On the other hand, it is not something they'd do for just any book. There is a respect and affection for this particular work, and for her too, however clumsy and bumbling. In acknowledgement of that real affection as well as its contrived display, she must endure this attention, must sit here on the platform not far from Caryl and Rhoda, and be made much of for three quarters of an hour.
Her back is militarily straight. The afternoon sunshine is of almost tropical brilliance. She is a bit dazzled by it. The robes, hoods, medallions, and staves of office are also dazzling - but are meant to be. She does not take them seriously except as playthings. There is a quality of playacting about them, all the more endearing for their studious solemnity. "'Curiouser and curiouser,' said Alice," Alice thinks. So much of life can be summed up by that line, the line given to her so long ago and from which she is still reaping benefits.
And, no doubt, still paying the costs, too. She is a woman quite different from what she might have been had her path and Carroll's never crossed. People expect her to be like the little girl in the book, full of fun and games, spontaneous and gay. They cannot imagine her bitterness at the loss of that light, her awful feeling of exclusion from Wonderland. She is straight-backed because that is the only comfortable way to bear the burden she has carried so long, the feeling of exclusion. Those whose hopes have been raised and dashed are worse off than those who were hopeless all along. If it is a wedding, then she and Carroll are the bride and groom, even if posthumously and by proxy. Regi - her late husband - would have hated it. He always hated Carroll, or Dodgson. He'd have been pained to see her going through this ceremony, even though it is in part for Caryl's benefit. And poor Regi was right, after all. His whole life lone, he resented Dodgson, and Alice thought he was being ridiculous. Now she sees that it was as if Regi could peer into the future and predict, gypsy fashion, this unimaginable event.
Her father, Dean Liddell, would have been antagonistic too, even more than Regi, having known Dodgson better and having hated him longer and at closer range. And yet, as much as her father had detested Dodgson, he had been unwilling to make a scandal. For the sake of Christ Church, and Oxford, and for the sake of his own family's reputation, he had kept silent and suffered Dodgson to remain in the college. The Dean had been a practical man. He might, therefore, have condoned her participation in this ceremony, might even have found something wonderful in it - in the strictest sense of that word. (He was often strict, and always so about words.) Worthy of wonder. Not necessarily a good thing but a remarkable thing. A wonder, for instance, that he had been the one to suggest the title to Dodgson. Alice's Adventures Under Ground became, at Dean Liddell's prompting, Alice's Adventures in Wonderland. To that extent, the Dean was a collaborator.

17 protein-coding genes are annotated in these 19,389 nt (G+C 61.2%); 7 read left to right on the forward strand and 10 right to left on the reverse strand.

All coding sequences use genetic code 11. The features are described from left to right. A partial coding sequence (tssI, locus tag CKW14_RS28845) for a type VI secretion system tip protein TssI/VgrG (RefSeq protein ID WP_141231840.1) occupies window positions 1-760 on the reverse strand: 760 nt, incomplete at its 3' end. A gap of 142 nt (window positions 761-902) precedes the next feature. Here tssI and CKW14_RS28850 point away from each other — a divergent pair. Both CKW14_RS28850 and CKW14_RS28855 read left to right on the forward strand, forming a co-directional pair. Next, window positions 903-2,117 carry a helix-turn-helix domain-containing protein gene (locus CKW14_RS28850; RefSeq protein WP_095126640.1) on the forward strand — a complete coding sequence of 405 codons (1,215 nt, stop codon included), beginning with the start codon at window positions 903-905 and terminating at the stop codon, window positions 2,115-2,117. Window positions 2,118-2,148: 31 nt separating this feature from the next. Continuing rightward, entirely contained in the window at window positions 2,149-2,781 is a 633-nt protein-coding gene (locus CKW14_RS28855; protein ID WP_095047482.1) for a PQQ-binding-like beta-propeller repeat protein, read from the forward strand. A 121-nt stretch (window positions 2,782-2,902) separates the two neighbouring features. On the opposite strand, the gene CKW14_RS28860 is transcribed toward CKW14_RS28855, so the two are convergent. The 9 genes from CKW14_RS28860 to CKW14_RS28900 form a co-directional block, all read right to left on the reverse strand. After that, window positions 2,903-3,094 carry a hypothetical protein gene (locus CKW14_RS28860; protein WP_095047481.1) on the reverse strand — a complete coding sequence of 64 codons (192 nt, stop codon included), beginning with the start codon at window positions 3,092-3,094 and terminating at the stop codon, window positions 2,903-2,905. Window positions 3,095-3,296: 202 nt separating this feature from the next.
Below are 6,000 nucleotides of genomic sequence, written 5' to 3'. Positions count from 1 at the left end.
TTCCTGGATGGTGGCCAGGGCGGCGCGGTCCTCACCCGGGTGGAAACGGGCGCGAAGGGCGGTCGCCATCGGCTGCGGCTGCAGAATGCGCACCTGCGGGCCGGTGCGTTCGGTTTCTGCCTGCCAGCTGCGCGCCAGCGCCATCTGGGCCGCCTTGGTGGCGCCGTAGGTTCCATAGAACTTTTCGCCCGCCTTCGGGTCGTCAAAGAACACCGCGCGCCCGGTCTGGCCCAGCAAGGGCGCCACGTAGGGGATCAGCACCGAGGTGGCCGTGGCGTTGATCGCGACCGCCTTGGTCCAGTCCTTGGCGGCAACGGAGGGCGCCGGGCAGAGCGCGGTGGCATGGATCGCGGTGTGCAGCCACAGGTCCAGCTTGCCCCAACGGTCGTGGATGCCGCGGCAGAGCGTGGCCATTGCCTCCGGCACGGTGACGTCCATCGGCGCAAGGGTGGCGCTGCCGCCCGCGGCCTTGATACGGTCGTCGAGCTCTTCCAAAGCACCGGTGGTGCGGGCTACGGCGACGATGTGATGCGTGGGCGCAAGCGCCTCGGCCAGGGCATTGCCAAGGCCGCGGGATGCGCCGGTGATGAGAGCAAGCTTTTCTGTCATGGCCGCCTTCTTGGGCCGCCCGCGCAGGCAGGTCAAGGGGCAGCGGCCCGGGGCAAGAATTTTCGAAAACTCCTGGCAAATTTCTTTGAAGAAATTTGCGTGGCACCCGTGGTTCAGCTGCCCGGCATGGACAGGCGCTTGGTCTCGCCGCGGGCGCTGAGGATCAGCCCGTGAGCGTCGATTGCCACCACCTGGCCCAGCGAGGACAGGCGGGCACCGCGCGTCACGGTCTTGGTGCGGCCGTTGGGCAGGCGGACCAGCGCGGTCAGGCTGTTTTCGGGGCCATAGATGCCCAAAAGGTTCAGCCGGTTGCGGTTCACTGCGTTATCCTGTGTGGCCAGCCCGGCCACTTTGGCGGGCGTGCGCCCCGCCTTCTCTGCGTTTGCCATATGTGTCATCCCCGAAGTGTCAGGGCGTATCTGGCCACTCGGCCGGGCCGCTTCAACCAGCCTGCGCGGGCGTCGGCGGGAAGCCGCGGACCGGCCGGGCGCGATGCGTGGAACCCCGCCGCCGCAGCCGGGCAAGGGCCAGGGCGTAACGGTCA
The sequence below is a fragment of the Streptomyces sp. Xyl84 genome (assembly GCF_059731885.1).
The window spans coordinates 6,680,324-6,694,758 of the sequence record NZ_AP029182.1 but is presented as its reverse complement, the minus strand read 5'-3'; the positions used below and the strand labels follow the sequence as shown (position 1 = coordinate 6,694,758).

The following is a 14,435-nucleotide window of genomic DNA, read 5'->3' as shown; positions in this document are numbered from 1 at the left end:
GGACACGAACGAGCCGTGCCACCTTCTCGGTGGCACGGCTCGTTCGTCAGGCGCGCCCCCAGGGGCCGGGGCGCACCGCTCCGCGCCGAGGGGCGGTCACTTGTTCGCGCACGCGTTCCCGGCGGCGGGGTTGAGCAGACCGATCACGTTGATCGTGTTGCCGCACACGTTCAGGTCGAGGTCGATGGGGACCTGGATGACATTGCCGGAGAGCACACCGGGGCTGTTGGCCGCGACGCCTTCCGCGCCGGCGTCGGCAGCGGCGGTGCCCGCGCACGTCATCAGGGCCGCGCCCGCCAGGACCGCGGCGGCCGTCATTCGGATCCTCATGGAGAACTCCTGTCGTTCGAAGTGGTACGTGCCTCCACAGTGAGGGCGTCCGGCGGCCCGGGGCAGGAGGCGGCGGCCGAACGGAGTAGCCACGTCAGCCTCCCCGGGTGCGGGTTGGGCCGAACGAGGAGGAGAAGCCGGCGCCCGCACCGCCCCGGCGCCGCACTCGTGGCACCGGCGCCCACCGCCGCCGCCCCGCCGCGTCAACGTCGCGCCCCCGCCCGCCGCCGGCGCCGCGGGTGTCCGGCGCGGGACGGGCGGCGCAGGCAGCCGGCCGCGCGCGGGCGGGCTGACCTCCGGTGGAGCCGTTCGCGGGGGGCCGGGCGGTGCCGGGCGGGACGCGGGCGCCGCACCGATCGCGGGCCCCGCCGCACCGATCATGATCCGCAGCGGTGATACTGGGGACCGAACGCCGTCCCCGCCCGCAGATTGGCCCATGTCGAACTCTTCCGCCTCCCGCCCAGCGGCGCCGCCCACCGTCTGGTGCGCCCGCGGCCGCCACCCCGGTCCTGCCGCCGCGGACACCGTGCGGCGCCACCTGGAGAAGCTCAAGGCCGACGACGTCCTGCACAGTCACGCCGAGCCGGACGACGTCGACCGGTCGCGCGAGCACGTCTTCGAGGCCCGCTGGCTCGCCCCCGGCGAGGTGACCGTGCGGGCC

They were all collaborators - her father, her husband, Carroll, and Alice herself. And the adventure they contrived together has only the most tenuous relation to the one the public has read. Their understanding of what happened is not the same as Alice's. If it were, she could not bear it, could not face them at all, would not be here to receive their tribute. She looks out at the sea of faces, all of them healthy, earnest, open, and honest. And she looks across the group on the platform with her, to her sister and to her son, Caryl.
What shall she tell them?
She cannot face the question, or not now. She looks at the lectern, listens, and then reaches into her purse for a handkerchief with which to dry her hands.